"You are obviously French-speaking, and that is why some of the points that you make in your correspondence do not come across as clearly as they would need to. That is a problem that would best be overcome by first speaking to someone face to face and only then putting your thoughts to paper.
Regarding the issues that you raise, namely 1) cheering and clapping in the Church at Margate and 2) the orthodoxy of the Southern Cross’s editorial policy and practice.
1) Cheering and clapping in Church
The first thing to say is that anyone who attends Mass in St Peter’s Basilica in Rome, will know that it is quite common for the participants to cheer and applaud the Holy Father when he enters the Church for Mass, and that they do the same every time he mentions their country or nation in his message of greetings.
I had the good fortune to attend the African Synod held in St Peter’s in April-May 1994. The first thing that marked that Synod was the way in which Pope John Paul II accepted and even encouraged lively African style singing, which necessarily include ululating, cheering and clapping. I remember in particular that the choirs who sang at the opening and closing Masses used banjoes and drums among other instruments popular with African congregations.
The second element of good fortune that I attribute to the African Synod is proclamation of the principle of inculturation. Inculturation was introduced into Catholic thinking by Vatican II and was incorporated by the Holy Father in the post Synodal exhortation “Ecclesia in Africa”.
This important Church document sanctioned inculturation and then proceeded to spell out two criteria that were to be used to distinguish genuine from false inculturation. The first is “compatibility with the Gospel” and the second is “unity with the universal Church”.
So, the questions to be asked are: a) Is cheering and clapping incompatible with the Gospel? b) Does it break the unity of the particular Church with the universal Church?
I would say that in neither case does singing and clapping offend those two principles.
2) The orthodoxy of the Southern Cross
In this case I would argue that from time to time, and on given issues, editorial practice does not follow stated policy as closely as one would expect. At times there may be justifiable divergence of opinion, at other times it would seem that editorial independence is being given priority.
If you are a regular reader of the Southern Cross you will know that I have often expressed my concern at its anti-magisterial bias. I do not mean that it openly opposes Church teaching but like a nagging sore keeps on putting the world’s view rather than the Church’s. This is often done I would say rather by the choice of letter for publication rather than by direct editorial statements.
As you can see I am not a total fan of the Southern Cross, but I would not seek to shut it up. I would prefer to see ordinary Catholics take issue with its position by affirming their faith in letter that tell their faith stories. I am confident that these stories would reveal a reality that is very different from the reality which certain people are trying to present through the Southern Cross.By the way, the parish of Margate is in the Diocese of Umzimkulu, and is in the capable hands of one of the best young priests in the country. He is very much in touch with me as Apostolic Administrator and together with the other members of the Presybterium of that Diocese is very involved in seeking way to ensure that the Mass is a lived experience of our faith in the Real Presence of Jesus Christ, which becomes actualized when we receive Holy Communion and carry over its effects into our daily life.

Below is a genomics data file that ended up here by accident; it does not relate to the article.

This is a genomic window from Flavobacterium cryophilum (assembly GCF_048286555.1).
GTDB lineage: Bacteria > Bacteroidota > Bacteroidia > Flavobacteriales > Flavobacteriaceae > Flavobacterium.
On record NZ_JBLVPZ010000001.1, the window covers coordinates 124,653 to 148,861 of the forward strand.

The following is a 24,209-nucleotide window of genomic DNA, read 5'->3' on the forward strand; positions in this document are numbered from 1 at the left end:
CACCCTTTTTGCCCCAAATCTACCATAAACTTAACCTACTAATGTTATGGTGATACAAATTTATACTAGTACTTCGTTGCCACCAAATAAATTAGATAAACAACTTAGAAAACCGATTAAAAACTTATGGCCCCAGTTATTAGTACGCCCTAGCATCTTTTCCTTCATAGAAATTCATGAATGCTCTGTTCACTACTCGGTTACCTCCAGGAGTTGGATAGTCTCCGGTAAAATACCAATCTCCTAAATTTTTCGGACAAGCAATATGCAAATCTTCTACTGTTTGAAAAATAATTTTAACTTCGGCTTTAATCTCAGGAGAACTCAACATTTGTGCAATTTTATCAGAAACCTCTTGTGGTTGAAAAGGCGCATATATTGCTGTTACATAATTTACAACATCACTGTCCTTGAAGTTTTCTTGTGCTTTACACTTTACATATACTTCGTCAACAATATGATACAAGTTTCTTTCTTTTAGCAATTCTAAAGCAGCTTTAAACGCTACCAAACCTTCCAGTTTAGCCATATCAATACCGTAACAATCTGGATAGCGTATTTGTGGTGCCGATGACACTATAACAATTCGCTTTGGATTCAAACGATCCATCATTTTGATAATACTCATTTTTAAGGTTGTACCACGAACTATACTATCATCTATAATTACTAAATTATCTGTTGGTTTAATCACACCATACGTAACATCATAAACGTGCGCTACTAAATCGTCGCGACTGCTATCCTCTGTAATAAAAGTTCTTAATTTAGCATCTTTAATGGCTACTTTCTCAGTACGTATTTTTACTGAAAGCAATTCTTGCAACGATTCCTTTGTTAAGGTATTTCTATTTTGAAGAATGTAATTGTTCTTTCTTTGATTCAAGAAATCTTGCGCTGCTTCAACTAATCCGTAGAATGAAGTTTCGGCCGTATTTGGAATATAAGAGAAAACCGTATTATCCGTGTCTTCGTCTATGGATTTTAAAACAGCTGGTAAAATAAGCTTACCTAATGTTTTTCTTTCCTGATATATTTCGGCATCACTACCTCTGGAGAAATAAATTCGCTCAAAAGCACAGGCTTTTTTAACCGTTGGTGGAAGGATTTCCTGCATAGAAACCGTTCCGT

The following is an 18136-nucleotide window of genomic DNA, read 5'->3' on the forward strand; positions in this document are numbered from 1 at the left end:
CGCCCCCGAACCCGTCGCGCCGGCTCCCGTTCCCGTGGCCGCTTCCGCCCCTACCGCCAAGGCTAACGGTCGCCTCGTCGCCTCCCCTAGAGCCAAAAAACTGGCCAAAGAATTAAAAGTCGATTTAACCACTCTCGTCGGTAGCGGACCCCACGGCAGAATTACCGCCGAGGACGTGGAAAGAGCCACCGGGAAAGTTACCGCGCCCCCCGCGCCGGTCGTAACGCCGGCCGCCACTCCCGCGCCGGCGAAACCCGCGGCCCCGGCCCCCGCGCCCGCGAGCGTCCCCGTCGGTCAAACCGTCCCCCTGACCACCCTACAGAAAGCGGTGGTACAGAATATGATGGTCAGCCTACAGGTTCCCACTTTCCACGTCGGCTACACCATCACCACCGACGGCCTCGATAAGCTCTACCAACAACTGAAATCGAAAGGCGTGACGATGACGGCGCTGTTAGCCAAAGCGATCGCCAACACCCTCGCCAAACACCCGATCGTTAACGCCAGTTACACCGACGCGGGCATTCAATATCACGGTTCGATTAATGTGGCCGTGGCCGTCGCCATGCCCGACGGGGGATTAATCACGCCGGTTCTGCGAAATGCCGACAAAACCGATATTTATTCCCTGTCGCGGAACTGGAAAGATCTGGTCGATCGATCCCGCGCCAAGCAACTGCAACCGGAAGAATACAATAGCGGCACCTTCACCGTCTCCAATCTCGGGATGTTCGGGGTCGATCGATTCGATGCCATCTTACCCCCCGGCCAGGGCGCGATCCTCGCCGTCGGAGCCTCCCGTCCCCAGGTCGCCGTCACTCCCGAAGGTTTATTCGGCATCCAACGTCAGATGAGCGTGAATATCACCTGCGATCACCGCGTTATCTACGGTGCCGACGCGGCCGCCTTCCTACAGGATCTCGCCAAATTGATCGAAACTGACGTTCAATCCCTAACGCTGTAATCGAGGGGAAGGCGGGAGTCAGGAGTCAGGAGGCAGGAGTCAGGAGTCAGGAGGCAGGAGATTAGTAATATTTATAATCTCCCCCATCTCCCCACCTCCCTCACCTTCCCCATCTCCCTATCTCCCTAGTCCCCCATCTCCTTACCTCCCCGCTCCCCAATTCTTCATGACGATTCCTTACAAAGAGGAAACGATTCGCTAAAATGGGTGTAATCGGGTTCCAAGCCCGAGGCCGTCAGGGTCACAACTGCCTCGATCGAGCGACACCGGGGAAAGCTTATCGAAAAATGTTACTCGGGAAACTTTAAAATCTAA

May I use this letter to offer you some advice, and I do so not to put you down, but to point you in the right direction, because I sense that you are genuinely concerned about your faith and the way your Church is living, teaching and passing it on.
“Try to be humble enough to see good in others, even when you don’t, or even can’t, agree with what you see them do or say”.
Why? Because it was the way Jesus interacted with the “sinners” of his time. It was the way he led them in great numbers to conversion them.
I am sure that a similarly humble, honest and compassionate approach will help you lead many more to conversion than your current approach, which falls more into the category of “hammering the heretics into orthodoxy.
With best wishes for a very Happy Christmas and a Peaceful New Year,
Cardinal Wilfrid Napier, OFMArchbishop of Durban"
Email from the cardinal's office to a private individual: confirmed by our organization!
It was then pointed out that it was not the letters in the Southern Cross, which have been internationally condemned by the esteemed Trinity Communications, known for their connection, and the used of these by EWTN. No response was given.
While at time of publishing, no response was given, and while we have great respect for the Cardinal, we still are looking into what can be done on these issues, which we have got evidence of. We would like to remind our readers, that the bishops are the true heirs of the Apostles. Whether we agree or disagree: we cannot create animosity towards these men: only try the best we are able to obey our church, our pope first, and and then our bishops and others in line with Canon law. Much of what the Cardinal says is well said, and based on the experiences of a servant of the universal church. Perhaps, in future, something may be done, perhaps not.
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